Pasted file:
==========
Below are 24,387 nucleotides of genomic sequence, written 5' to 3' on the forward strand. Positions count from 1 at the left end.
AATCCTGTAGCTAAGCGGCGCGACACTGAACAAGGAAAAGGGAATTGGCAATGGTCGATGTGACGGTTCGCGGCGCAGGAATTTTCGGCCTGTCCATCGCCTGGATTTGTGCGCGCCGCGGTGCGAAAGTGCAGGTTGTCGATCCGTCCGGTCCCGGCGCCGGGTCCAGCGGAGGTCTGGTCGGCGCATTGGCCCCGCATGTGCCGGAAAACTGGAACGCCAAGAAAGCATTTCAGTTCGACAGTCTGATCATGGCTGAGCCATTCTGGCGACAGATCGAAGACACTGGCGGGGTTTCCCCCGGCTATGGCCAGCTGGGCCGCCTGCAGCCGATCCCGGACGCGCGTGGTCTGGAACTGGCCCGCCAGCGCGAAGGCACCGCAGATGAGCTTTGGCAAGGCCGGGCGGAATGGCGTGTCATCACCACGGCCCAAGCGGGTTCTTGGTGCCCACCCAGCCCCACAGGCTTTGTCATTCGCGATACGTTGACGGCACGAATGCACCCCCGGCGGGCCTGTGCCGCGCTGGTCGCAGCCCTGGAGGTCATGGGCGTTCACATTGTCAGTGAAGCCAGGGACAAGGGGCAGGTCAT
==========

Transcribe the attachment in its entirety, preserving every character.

Below are 24,387 nucleotides of genomic sequence, written 5' to 3' on the forward strand. Positions count from 1 at the left end.
AATCCTGTAGCTAAGCGGCGCGACACTGAACAAGGAAAAGGGAATTGGCAATGGTCGATGTGACGGTTCGCGGCGCAGGAATTTTCGGCCTGTCCATCGCCTGGATTTGTGCGCGCCGCGGTGCGAAAGTGCAGGTTGTCGATCCGTCCGGTCCCGGCGCCGGGTCCAGCGGAGGTCTGGTCGGCGCATTGGCCCCGCATGTGCCGGAAAACTGGAACGCCAAGAAAGCATTTCAGTTCGACAGTCTGATCATGGCTGAGCCATTCTGGCGACAGATCGAAGACACTGGCGGGGTTTCCCCCGGCTATGGCCAGCTGGGCCGCCTGCAGCCGATCCCGGACGCGCGTGGTCTGGAACTGGCCCGCCAGCGCGAAGGCACCGCAGATGAGCTTTGGCAAGGCCGGGCGGAATGGCGTGTCATCACCACGGCCCAAGCGGGTTCTTGGTGCCCACCCAGCCCCACAGGCTTTGTCATTCGCGATACGTTGACGGCACGAATGCACCCCCGGCGGGCCTGTGCCGCGCTGGTCGCAGCCCTGGAGGTCATGGGCGTTCACATTGTCAGTGAAGCCAGGGACAAGGGGCAGGTCAT